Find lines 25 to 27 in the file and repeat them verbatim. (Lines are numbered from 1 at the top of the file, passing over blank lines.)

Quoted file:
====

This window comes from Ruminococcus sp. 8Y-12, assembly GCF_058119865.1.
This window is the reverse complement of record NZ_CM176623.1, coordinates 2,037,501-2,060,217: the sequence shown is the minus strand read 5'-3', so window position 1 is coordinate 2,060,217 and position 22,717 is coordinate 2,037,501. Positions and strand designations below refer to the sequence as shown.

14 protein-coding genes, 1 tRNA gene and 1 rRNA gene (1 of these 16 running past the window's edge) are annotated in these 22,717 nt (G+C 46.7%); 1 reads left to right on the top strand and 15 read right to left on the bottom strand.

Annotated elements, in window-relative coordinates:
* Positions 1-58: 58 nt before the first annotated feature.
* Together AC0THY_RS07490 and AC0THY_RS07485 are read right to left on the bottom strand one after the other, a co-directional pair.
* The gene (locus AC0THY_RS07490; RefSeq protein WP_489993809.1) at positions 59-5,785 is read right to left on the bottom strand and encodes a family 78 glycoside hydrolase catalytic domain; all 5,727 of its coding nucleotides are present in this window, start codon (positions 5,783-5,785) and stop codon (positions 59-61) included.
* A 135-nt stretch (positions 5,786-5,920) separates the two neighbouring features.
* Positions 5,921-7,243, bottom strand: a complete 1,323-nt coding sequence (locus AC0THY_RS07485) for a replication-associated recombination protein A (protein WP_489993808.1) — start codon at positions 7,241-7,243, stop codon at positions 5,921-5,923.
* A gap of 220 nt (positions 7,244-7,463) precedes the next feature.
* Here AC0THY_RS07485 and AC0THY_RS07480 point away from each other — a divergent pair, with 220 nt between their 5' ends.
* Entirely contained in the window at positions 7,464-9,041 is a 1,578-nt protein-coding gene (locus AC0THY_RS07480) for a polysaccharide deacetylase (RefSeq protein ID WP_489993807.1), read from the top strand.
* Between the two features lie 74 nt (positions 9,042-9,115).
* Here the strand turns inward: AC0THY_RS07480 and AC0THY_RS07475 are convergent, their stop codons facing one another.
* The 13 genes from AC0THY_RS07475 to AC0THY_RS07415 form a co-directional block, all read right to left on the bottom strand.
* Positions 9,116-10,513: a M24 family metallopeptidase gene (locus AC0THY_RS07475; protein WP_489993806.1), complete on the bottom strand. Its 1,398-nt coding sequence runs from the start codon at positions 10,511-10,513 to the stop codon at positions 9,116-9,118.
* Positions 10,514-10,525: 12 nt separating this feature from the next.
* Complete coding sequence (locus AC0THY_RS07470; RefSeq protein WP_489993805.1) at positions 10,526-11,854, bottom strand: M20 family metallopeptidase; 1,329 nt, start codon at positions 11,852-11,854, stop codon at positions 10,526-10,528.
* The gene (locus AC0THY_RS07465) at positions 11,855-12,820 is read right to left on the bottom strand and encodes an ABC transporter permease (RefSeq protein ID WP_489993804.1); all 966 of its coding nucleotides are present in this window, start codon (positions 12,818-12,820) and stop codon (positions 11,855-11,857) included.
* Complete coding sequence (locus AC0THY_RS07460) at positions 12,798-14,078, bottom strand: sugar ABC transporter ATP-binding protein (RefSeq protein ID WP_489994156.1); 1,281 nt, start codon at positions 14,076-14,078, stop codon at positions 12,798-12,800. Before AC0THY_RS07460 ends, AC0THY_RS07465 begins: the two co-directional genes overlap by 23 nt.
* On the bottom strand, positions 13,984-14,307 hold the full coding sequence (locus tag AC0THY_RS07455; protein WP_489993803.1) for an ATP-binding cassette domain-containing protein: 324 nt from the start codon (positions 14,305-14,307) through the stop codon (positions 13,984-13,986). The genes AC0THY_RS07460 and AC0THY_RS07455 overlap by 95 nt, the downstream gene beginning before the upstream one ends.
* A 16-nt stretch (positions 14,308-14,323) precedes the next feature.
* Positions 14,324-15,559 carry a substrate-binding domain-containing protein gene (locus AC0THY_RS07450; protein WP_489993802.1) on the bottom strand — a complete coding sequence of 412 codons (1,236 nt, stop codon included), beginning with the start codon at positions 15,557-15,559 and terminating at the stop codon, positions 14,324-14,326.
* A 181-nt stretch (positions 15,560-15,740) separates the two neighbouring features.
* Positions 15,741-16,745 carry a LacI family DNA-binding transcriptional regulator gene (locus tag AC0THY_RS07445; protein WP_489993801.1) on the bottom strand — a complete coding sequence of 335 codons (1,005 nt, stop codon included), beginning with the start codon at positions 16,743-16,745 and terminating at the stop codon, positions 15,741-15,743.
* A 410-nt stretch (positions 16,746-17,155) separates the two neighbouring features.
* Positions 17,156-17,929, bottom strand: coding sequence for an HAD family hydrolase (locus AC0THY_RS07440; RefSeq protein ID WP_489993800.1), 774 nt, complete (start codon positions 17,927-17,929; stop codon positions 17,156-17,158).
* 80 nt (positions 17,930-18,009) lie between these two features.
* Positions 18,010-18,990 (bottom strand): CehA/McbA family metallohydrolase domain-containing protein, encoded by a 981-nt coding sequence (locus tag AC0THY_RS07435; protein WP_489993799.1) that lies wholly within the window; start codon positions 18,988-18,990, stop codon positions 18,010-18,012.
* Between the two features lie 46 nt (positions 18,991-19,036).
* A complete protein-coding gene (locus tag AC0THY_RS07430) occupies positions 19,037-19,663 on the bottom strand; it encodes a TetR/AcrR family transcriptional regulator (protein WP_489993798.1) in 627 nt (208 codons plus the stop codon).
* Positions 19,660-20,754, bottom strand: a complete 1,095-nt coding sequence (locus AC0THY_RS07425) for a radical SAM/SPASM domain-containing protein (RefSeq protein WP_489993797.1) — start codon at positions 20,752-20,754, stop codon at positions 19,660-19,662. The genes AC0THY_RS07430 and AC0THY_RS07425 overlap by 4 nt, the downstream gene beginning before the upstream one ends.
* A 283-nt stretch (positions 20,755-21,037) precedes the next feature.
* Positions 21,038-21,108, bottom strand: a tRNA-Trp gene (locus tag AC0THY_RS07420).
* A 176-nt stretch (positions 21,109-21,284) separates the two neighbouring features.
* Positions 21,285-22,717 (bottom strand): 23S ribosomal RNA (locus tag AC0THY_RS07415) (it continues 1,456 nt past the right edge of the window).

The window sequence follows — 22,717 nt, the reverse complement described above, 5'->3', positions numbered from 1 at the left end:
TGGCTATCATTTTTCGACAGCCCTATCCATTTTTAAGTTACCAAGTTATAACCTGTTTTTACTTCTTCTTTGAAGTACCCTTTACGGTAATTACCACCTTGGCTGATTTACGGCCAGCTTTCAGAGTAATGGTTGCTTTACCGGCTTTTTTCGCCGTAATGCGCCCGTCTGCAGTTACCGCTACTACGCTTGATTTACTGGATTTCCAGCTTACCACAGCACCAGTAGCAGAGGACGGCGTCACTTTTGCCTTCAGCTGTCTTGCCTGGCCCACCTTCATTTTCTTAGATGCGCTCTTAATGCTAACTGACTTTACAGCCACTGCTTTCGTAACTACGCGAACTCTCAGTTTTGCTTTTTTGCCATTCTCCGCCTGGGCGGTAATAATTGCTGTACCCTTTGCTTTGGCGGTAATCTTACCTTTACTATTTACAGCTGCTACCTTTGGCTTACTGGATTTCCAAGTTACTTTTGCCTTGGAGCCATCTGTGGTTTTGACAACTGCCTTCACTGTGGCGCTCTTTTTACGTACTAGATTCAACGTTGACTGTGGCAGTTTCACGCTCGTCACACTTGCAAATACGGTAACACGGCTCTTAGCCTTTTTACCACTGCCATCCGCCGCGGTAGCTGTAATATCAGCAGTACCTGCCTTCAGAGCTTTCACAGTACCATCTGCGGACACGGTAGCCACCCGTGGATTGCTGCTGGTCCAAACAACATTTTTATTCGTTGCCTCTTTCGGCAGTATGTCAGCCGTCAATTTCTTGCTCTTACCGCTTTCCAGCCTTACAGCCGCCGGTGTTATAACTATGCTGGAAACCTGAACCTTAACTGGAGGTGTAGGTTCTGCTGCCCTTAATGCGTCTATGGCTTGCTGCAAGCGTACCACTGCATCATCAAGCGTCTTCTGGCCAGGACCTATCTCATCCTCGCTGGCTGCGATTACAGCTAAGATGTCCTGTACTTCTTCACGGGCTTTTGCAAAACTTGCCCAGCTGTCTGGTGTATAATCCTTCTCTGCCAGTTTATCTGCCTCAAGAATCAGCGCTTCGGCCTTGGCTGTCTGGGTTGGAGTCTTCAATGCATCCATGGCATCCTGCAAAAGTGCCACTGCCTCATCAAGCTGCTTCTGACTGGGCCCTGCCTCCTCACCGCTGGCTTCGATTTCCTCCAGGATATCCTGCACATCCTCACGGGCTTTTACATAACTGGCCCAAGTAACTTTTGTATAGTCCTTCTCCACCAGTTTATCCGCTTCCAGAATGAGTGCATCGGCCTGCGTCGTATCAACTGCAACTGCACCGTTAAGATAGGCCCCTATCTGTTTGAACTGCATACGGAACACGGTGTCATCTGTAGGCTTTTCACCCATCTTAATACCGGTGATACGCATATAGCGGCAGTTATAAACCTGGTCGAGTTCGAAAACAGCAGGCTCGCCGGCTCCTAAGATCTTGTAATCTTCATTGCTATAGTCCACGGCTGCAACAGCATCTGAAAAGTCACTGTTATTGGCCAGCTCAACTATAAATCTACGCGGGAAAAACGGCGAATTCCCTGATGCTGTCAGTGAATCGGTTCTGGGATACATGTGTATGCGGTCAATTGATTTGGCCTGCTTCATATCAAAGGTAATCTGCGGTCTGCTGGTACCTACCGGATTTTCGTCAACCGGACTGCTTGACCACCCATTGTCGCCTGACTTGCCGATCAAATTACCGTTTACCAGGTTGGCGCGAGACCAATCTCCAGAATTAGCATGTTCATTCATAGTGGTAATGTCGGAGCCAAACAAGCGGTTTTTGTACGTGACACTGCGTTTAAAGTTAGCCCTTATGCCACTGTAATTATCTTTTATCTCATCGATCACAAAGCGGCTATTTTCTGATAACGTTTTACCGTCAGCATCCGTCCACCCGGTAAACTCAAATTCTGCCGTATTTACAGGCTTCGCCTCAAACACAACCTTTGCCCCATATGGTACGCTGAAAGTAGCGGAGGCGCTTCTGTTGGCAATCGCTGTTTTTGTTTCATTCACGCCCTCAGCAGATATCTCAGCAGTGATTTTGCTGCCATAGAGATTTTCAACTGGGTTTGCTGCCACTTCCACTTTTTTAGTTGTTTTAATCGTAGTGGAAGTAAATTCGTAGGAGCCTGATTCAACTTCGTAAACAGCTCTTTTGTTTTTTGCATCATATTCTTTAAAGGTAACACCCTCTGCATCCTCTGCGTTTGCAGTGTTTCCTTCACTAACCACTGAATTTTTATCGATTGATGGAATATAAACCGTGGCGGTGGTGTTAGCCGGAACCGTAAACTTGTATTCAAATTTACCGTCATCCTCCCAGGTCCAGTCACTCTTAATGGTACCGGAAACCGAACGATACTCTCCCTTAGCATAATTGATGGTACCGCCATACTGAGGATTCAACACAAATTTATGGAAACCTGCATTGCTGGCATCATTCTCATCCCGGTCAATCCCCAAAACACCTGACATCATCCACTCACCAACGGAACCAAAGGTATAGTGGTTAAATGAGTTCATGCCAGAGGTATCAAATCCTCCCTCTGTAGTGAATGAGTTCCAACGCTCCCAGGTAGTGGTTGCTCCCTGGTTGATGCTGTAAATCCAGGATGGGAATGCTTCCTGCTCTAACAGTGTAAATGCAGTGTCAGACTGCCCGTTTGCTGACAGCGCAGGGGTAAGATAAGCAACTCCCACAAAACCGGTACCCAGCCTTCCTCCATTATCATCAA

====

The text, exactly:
* Positions 15,741-16,745 carry a LacI family DNA-binding transcriptional regulator gene (locus tag AC0THY_RS07445; protein WP_489993801.1) on the bottom strand — a complete coding sequence of 335 codons (1,005 nt, stop codon included), beginning with the start codon at positions 16,743-16,745 and terminating at the stop codon, positions 15,741-15,743.
* A 410-nt stretch (positions 16,746-17,155) separates the two neighbouring features.
* Positions 17,156-17,929, bottom strand: coding sequence for an HAD family hydrolase (locus AC0THY_RS07440; RefSeq protein ID WP_489993800.1), 774 nt, complete (start codon positions 17,927-17,929; stop codon positions 17,156-17,158).